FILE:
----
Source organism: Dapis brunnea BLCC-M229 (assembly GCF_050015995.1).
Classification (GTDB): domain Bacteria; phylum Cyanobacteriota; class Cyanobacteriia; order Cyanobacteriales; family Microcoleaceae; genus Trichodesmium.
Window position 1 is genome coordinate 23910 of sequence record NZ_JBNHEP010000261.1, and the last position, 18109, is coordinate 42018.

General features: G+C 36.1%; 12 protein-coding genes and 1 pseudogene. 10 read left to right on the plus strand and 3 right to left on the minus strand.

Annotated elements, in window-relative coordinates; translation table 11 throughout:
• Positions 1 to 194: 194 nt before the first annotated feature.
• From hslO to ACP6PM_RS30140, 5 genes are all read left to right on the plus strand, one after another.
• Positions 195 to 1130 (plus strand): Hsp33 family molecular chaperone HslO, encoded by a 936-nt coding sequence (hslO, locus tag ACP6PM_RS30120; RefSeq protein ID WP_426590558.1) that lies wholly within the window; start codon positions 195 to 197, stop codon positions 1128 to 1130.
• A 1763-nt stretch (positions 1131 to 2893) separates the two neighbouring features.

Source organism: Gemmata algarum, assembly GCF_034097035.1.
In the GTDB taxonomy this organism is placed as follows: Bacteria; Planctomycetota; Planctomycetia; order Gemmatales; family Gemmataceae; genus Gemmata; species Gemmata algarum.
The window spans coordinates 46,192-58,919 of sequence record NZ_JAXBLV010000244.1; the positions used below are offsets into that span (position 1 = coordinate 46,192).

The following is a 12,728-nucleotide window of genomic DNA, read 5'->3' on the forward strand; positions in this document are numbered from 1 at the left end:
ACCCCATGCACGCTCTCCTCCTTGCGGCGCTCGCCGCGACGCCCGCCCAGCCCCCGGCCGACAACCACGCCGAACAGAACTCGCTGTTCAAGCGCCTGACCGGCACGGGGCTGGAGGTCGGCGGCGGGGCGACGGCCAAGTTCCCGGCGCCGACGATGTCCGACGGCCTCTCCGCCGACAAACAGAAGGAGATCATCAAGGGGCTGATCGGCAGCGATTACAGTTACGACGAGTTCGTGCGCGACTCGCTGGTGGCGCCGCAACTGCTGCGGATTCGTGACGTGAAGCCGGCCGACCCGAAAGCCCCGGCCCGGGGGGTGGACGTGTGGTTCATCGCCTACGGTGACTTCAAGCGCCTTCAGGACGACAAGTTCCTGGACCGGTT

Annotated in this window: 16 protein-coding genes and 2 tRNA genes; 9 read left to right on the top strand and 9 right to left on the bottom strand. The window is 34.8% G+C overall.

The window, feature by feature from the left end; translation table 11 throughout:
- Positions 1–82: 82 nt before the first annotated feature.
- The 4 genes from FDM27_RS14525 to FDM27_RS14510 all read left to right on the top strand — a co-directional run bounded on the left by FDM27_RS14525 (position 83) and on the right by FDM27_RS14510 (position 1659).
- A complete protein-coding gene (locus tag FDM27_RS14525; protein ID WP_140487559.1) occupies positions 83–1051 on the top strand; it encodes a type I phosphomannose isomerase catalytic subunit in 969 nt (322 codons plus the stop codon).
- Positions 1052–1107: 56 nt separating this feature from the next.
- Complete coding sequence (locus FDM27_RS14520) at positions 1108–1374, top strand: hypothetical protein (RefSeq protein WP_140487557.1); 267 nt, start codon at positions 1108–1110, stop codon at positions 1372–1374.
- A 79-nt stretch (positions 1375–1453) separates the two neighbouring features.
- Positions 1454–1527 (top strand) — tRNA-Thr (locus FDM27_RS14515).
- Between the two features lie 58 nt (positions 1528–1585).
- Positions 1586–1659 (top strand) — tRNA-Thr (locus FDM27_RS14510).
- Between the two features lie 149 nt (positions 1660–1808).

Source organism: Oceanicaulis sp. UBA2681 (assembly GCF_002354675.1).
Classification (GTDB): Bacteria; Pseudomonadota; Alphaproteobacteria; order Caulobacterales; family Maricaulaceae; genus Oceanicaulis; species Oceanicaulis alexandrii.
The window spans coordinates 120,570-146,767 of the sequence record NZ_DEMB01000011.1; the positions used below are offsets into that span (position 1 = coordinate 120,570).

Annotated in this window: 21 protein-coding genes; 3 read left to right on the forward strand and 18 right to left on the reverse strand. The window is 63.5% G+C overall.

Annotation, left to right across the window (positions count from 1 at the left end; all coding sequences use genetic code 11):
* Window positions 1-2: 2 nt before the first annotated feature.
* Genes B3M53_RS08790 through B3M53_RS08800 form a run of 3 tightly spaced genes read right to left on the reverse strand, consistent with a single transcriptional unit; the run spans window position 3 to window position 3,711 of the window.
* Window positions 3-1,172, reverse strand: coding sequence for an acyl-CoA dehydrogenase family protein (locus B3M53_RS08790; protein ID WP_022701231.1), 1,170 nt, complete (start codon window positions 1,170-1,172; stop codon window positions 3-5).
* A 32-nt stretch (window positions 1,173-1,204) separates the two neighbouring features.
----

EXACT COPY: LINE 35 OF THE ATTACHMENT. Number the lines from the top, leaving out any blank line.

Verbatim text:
* A 32-nt stretch (window positions 1,173-1,204) separates the two neighbouring features.